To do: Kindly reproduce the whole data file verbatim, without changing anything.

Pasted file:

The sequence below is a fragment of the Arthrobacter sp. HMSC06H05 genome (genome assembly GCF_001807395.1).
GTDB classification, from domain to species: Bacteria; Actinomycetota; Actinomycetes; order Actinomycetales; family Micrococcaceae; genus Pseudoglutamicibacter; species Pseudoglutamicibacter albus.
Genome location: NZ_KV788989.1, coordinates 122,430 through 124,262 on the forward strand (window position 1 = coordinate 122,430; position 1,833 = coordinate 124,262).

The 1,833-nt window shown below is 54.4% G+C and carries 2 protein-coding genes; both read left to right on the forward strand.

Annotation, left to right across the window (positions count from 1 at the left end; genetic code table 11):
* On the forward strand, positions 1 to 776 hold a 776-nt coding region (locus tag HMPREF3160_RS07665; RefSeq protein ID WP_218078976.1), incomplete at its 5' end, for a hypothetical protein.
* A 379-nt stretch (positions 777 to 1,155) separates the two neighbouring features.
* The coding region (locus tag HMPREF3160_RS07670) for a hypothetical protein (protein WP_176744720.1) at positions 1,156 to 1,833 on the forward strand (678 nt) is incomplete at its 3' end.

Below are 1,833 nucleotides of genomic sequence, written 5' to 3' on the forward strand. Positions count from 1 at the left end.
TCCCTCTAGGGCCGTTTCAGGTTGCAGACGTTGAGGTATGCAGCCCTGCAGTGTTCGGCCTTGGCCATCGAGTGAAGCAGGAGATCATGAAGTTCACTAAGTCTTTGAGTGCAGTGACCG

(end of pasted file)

The sequence below is a fragment of the Arthrobacter sp. HMSC06H05 genome (genome assembly GCF_001807395.1).
GTDB classification, from domain to species: Bacteria; Actinomycetota; Actinomycetes; order Actinomycetales; family Micrococcaceae; genus Pseudoglutamicibacter; species Pseudoglutamicibacter albus.
Genome location: NZ_KV788989.1, coordinates 122,430 through 124,262 on the forward strand (window position 1 = coordinate 122,430; position 1,833 = coordinate 124,262).

The 1,833-nt window shown below is 54.4% G+C and carries 2 protein-coding genes; both read left to right on the forward strand.

Annotation, left to right across the window (positions count from 1 at the left end; genetic code table 11):
* On the forward strand, positions 1 to 776 hold a 776-nt coding region (locus tag HMPREF3160_RS07665; RefSeq protein ID WP_218078976.1), incomplete at its 5' end, for a hypothetical protein.
* A 379-nt stretch (positions 777 to 1,155) separates the two neighbouring features.
* The coding region (locus tag HMPREF3160_RS07670) for a hypothetical protein (protein WP_176744720.1) at positions 1,156 to 1,833 on the forward strand (678 nt) is incomplete at its 3' end.

Below are 1,833 nucleotides of genomic sequence, written 5' to 3' on the forward strand. Positions count from 1 at the left end.
TCCCTCTAGGGCCGTTTCAGGTTGCAGACGTTGAGGTATGCAGCCCTGCAGTGTTCGGCCTTGGCCATCGAGTGAAGCAGGAGATCATGAAGTTCACTAAGTCTTTGAGTGCAGTGACCG